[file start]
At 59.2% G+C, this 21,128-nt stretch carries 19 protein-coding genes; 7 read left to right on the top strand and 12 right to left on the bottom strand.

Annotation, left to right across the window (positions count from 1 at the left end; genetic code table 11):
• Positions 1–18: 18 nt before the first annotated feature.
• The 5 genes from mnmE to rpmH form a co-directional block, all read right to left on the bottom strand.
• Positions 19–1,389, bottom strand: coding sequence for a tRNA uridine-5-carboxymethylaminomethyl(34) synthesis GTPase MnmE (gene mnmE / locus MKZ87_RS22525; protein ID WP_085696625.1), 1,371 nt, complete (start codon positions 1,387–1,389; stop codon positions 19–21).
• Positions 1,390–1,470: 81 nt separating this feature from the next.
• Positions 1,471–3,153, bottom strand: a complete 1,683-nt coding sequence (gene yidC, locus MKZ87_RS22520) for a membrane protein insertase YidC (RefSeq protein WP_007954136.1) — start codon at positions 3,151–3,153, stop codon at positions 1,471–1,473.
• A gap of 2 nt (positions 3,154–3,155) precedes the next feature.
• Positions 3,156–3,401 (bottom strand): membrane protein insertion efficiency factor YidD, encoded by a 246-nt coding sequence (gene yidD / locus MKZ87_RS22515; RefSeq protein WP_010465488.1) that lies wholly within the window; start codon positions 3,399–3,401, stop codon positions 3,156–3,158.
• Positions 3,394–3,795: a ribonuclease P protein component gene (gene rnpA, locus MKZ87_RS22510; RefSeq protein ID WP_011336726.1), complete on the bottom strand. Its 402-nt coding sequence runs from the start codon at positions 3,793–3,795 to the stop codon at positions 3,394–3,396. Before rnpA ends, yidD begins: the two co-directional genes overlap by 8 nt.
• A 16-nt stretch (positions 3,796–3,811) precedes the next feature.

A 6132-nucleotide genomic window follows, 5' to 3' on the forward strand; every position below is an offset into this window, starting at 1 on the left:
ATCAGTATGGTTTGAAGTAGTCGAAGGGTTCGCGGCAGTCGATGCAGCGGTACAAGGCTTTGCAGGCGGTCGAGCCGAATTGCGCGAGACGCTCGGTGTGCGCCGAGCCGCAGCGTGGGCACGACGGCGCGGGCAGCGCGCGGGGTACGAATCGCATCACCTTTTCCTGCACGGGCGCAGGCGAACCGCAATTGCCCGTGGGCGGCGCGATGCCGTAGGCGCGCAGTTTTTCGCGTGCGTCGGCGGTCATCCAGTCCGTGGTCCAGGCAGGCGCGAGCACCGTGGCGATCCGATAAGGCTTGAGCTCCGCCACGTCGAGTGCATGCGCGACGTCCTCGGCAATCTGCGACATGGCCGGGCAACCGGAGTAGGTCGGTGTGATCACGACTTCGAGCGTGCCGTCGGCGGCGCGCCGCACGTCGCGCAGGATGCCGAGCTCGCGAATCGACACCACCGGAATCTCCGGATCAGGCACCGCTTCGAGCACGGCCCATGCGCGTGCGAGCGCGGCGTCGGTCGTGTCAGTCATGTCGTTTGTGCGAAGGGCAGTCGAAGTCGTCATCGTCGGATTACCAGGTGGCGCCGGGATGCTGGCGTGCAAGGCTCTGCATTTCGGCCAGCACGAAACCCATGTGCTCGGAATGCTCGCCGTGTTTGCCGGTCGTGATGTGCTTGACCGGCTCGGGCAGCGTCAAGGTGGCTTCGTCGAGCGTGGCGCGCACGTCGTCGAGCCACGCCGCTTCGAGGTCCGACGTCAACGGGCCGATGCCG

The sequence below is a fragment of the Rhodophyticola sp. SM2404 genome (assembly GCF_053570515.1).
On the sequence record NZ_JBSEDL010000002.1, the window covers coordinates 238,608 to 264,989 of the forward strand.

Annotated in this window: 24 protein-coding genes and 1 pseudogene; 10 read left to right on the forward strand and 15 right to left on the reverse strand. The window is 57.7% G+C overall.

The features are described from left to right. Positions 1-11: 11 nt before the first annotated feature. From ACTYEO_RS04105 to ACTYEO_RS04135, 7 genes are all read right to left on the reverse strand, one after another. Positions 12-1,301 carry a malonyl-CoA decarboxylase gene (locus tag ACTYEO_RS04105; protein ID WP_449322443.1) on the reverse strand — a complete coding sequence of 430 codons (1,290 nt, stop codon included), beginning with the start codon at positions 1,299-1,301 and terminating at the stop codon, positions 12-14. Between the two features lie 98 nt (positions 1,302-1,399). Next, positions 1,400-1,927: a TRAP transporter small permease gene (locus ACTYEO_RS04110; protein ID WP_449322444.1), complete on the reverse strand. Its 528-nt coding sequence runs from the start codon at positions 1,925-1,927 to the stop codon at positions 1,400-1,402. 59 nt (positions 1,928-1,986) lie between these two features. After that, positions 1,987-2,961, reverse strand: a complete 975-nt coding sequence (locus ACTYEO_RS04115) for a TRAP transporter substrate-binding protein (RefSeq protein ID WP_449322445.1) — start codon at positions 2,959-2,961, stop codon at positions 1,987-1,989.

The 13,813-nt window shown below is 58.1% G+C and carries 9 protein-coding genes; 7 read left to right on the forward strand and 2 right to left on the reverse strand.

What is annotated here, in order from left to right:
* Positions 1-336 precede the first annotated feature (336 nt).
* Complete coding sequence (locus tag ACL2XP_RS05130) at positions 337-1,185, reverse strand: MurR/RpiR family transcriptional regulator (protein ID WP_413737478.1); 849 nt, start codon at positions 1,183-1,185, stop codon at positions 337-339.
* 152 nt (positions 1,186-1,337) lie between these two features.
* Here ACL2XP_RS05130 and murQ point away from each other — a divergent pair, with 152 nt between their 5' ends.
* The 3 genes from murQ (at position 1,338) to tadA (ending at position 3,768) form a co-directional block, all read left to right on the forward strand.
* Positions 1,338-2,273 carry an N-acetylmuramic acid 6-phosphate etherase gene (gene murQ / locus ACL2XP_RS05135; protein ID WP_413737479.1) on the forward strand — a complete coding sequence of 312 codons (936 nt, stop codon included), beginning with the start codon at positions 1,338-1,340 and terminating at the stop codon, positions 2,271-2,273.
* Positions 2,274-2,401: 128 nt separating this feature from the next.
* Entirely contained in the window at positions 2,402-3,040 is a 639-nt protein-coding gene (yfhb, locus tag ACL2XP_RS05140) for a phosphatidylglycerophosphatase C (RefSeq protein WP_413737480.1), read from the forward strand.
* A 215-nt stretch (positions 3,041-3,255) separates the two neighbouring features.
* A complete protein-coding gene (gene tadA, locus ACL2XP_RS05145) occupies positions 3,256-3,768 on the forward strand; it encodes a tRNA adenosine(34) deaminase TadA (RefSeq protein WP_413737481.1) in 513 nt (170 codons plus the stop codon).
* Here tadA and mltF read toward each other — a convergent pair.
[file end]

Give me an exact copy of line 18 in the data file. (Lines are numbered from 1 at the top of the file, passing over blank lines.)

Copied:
The 13,813-nt window shown below is 58.1% G+C and carries 9 protein-coding genes; 7 read left to right on the forward strand and 2 right to left on the reverse strand.